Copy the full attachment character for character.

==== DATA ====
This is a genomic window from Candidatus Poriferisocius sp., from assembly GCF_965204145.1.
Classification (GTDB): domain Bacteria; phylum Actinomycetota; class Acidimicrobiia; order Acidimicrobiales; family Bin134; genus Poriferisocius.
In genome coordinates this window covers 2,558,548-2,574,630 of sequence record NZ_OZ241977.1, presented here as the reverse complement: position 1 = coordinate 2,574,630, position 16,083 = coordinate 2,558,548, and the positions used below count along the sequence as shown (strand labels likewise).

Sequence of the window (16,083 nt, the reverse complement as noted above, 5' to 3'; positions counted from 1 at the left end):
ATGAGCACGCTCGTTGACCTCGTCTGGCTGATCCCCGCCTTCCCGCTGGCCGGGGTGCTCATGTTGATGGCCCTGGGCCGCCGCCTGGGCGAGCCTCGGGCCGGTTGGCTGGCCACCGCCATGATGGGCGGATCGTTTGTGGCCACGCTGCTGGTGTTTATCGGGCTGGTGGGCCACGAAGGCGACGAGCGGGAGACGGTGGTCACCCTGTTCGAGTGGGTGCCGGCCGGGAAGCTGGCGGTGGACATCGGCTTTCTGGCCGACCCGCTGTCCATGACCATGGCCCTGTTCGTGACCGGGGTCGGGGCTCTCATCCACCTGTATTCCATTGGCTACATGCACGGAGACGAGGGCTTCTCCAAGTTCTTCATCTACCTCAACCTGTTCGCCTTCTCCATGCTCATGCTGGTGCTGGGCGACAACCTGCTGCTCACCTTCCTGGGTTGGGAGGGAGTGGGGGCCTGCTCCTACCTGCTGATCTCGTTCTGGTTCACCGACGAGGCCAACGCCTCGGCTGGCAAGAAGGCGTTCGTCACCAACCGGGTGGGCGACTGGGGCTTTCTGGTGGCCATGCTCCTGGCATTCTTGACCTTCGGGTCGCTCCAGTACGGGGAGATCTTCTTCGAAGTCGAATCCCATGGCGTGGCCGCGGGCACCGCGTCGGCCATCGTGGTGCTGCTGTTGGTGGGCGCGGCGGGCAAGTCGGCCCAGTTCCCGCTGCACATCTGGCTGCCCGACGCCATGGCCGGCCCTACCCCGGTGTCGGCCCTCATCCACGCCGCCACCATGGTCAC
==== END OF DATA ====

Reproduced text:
This is a genomic window from Candidatus Poriferisocius sp., from assembly GCF_965204145.1.
Classification (GTDB): domain Bacteria; phylum Actinomycetota; class Acidimicrobiia; order Acidimicrobiales; family Bin134; genus Poriferisocius.
In genome coordinates this window covers 2,558,548-2,574,630 of sequence record NZ_OZ241977.1, presented here as the reverse complement: position 1 = coordinate 2,574,630, position 16,083 = coordinate 2,558,548, and the positions used below count along the sequence as shown (strand labels likewise).

Sequence of the window (16,083 nt, the reverse complement as noted above, 5' to 3'; positions counted from 1 at the left end):
ATGAGCACGCTCGTTGACCTCGTCTGGCTGATCCCCGCCTTCCCGCTGGCCGGGGTGCTCATGTTGATGGCCCTGGGCCGCCGCCTGGGCGAGCCTCGGGCCGGTTGGCTGGCCACCGCCATGATGGGCGGATCGTTTGTGGCCACGCTGCTGGTGTTTATCGGGCTGGTGGGCCACGAAGGCGACGAGCGGGAGACGGTGGTCACCCTGTTCGAGTGGGTGCCGGCCGGGAAGCTGGCGGTGGACATCGGCTTTCTGGCCGACCCGCTGTCCATGACCATGGCCCTGTTCGTGACCGGGGTCGGGGCTCTCATCCACCTGTATTCCATTGGCTACATGCACGGAGACGAGGGCTTCTCCAAGTTCTTCATCTACCTCAACCTGTTCGCCTTCTCCATGCTCATGCTGGTGCTGGGCGACAACCTGCTGCTCACCTTCCTGGGTTGGGAGGGAGTGGGGGCCTGCTCCTACCTGCTGATCTCGTTCTGGTTCACCGACGAGGCCAACGCCTCGGCTGGCAAGAAGGCGTTCGTCACCAACCGGGTGGGCGACTGGGGCTTTCTGGTGGCCATGCTCCTGGCATTCTTGACCTTCGGGTCGCTCCAGTACGGGGAGATCTTCTTCGAAGTCGAATCCCATGGCGTGGCCGCGGGCACCGCGTCGGCCATCGTGGTGCTGCTGTTGGTGGGCGCGGCGGGCAAGTCGGCCCAGTTCCCGCTGCACATCTGGCTGCCCGACGCCATGGCCGGCCCTACCCCGGTGTCGGCCCTCATCCACGCCGCCACCATGGTCAC